HOS has drawn up a Code of Conduct which we ask our members to adhere to – and we hope anyone watching birds in Hampshire (and elsewhere) will do their best to put the birds’ interest first.
Over the past few years there have been an increasing number of incidents involving birders, photographers and other nature enthusiasts that has resulted in displacement of protected (schedule 1) breeding species and harassment of important wintering species. For example, in January 2019 alone, wintering birds deliberately disturbed included Purple Sandpiper, two Short-eared Owl, three Hen Harrier and a White-tailed Eagle.
As a result of this we are issuing a new county wide Code of Conduct. Alongside this we are also recommending a series of actions to take if you witness selfish or illegal activity. We appreciate that most birders in Hampshire set excellent examples of behaviour. But in the interests of the welfare of our amazing birds, this code seeks to remind us all of how important it is to put the birds first.
As a Hampshire birder, photographer or nature enthusiast I agree:
- To avoid taking photos of protected (schedule 1) breeding species at their territories/nest sites. Noting that it is a criminal offence to do so without a licence.*
- To avoid playing recordings of any breeding species near nest sites/territories during the spring and summer months-unless for an approved scientific study.
- To avoid repeated flushing or disturbance of vagrant or migrant species.
- To keep at a sensible distance from wintering wader, goose and duck flocks to avoid deliberately flushing.
- Not enter a private or restricted area without express permission of the site owner.
- To keep to public rights of way across farmland.
- To abide at all times by the instructions of a reserve warden or site manager.
- To avoid walking off designated paths in sensitive areas (such as the New Forest Heaths) during the breeding season.
- To assume a closed gate is meant to be closed and an open gate is meant to be left open unless a sign says otherwise.
- To keep dogs on leads at all times in or near a nature reserve or protected area and abide by all relevant signage on dog restrictions.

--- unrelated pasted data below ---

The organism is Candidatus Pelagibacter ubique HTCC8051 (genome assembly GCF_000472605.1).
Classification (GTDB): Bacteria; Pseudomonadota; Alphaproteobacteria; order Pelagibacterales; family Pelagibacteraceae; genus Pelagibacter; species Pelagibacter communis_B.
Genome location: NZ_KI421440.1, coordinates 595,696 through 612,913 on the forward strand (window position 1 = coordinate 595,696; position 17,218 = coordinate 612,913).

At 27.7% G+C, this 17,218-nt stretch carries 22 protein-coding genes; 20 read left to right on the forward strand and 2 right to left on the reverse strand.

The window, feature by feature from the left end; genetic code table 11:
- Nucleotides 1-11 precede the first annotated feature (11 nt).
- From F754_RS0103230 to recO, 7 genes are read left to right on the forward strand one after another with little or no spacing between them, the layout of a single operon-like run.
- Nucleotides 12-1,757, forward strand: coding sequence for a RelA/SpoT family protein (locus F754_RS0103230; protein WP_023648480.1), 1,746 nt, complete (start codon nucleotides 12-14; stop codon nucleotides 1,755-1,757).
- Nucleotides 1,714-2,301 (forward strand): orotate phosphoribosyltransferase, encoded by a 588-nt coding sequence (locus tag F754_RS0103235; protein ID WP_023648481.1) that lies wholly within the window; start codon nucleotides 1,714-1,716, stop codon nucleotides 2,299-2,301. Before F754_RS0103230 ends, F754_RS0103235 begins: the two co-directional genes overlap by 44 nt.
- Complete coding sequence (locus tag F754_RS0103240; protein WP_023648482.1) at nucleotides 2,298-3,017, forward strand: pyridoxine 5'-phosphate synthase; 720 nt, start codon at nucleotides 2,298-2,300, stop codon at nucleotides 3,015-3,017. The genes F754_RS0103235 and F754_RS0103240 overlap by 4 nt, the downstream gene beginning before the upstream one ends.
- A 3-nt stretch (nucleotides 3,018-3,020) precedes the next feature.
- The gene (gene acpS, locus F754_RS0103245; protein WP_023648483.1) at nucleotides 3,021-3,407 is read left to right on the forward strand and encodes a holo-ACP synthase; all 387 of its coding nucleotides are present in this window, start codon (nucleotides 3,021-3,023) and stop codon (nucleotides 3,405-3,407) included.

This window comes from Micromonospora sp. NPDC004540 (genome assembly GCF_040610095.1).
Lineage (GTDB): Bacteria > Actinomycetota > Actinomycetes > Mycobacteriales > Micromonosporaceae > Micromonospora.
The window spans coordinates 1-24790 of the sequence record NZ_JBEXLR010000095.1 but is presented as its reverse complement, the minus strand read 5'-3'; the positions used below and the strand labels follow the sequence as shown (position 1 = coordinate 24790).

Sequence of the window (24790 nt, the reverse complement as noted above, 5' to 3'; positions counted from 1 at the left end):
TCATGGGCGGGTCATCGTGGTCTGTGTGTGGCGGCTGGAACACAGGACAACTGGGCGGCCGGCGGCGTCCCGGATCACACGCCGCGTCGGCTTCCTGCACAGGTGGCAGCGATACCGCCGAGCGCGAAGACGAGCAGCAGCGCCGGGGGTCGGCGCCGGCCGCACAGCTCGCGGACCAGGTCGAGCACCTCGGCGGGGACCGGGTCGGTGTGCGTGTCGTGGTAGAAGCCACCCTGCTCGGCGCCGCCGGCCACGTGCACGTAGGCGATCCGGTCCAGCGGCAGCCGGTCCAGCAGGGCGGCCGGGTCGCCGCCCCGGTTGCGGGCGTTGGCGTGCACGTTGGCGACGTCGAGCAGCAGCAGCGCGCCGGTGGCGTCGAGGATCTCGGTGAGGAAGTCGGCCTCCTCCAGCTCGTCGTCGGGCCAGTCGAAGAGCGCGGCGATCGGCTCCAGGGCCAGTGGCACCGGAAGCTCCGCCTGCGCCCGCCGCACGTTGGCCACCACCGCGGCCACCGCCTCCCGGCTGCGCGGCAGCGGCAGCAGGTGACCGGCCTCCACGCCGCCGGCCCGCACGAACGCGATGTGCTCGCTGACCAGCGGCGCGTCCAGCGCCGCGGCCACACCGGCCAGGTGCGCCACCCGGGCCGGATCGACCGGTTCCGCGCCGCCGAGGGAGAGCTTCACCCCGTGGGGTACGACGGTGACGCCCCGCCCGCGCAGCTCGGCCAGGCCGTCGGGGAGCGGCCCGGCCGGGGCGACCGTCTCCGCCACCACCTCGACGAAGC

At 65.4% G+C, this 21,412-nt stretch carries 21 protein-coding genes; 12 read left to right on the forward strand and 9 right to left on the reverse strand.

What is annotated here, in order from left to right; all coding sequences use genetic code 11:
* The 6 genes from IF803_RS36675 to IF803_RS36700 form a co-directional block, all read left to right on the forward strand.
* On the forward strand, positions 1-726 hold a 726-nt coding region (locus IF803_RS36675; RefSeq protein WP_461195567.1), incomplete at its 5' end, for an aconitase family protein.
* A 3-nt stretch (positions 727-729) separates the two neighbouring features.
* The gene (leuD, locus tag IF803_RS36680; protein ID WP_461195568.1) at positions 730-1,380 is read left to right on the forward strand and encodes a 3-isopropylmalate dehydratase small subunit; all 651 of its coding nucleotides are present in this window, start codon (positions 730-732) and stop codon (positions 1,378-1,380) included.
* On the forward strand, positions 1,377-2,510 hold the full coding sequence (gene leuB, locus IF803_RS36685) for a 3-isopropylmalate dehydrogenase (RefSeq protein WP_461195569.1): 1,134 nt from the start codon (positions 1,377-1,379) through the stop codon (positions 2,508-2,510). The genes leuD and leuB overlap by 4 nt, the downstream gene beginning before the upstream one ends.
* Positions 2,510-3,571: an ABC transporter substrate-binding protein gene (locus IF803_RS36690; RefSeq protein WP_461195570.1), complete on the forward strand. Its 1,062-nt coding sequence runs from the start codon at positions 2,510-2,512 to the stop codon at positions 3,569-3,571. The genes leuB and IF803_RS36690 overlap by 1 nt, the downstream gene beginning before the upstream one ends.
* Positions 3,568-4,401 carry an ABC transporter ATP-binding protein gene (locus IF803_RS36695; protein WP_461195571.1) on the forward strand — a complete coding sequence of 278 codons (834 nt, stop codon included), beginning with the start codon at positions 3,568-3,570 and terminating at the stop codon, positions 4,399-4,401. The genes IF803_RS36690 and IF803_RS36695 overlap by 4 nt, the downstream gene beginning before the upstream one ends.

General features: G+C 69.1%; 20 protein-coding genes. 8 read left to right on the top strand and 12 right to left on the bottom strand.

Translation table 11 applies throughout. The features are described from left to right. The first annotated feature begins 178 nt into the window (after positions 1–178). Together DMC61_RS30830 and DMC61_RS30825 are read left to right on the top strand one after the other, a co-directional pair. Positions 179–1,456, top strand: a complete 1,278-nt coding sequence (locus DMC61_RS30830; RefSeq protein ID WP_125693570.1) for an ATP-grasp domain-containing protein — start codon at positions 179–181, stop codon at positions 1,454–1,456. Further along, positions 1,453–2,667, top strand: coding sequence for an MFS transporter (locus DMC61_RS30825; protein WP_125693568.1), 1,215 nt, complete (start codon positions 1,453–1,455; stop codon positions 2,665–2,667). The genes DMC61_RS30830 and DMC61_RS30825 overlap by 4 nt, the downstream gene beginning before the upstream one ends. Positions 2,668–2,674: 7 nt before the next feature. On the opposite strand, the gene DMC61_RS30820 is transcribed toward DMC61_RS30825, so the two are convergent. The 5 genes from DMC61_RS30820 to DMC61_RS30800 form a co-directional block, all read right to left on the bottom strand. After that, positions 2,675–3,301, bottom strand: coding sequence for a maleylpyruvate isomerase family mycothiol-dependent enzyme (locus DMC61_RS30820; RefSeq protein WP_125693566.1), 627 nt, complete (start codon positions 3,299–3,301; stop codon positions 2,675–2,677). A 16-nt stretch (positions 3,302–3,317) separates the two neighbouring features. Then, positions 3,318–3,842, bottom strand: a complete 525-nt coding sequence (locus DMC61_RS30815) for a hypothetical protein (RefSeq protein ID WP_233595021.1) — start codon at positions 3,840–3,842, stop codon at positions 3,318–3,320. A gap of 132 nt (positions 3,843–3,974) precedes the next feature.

- To keep at a sensible distance from wintering wader, goose and duck flocks to avoid deliberately flushing (more info here)
Finally…..Think of other people first-and remember that we want to encourage people of all ages and abilities to enjoy and engage with nature. So avoid hogging the window to get a best photo or view-at the expense of others who are patiently waiting to look. And be patient with those who know less than you.
*Natural England do issue a limited number of licences for photographs of Schedule 1 species. It is advised that licenced activity takes place in areas where the photographer is unlikely to encounter other members of the public.
We realise that this code of conduct will not be enough to address a “hard core” who are determined to break the law to get up close and personal with rarer species. So the additional comments are addressing that group and are designed to help the rest of us know what to do:
- If you witness bad behaviour; such as flushing a tired migrant or playing a tape lure-challenge politely but directly. Back away if you feel threatened.
- If you witness behaviour that you believe is illegal; contact the police immediately. Call 101 and ask for Hampshire Country Watch Team.
- If you know the person involved in the illegal behaviour, name and shame. Photographers posting photos obtained through illegal disturbance can be barred from posting on designated sites and can also be prosecuted.
- Without risking your own welfare, try to obtain photos of any illegal activity as that can be used in a prosecution. (NB no photos of those under 18).
- Finally, be aware that the various nature conservation groups in Hampshire will be taking a ZERO TOLERANCE approach to the deliberate disturbance of threatened, declining, roosting, protected or vagrant species. This will include the right of HOS to terminate membership of anyone known to be repeatedly violating the agreed Code of Conduct.
Bird welfare must always come first. Birders welfare comes second.
Code of Conduct for looking after our birds this year
We would like you to really enjoy nature this year! Hampshire has some of Britain’s rarest breeding and wintering birds. Over the past few years there has been increased disturbance. If we are to protect birdlife for future generations to enjoy, then we all need to abide by a simple Code of Conduct.
- Please keep to public footpaths and rights of way wherever possible and avoid walking off-path across sensitive areas of land in the breeding season-such as the New Forest.
- Please obey signage; including dogs on leads, shut the gate and keep out signs.
- Please keep your dog on a lead in places where there may be rare breeding birds or where there are large flocks of wintering ducks, geese and waders.
- Please no photography in or near the breeding sites of protected, sensitive or threatened birds. In some cases, this is a criminal offence.
Always follow the instructions of a farmer, warden or ranger when you are on their land. It is often for your own safety.
If you witness behaviour which you think could be illegal; then please dial 101 and ask for Hampshire Country Watch team.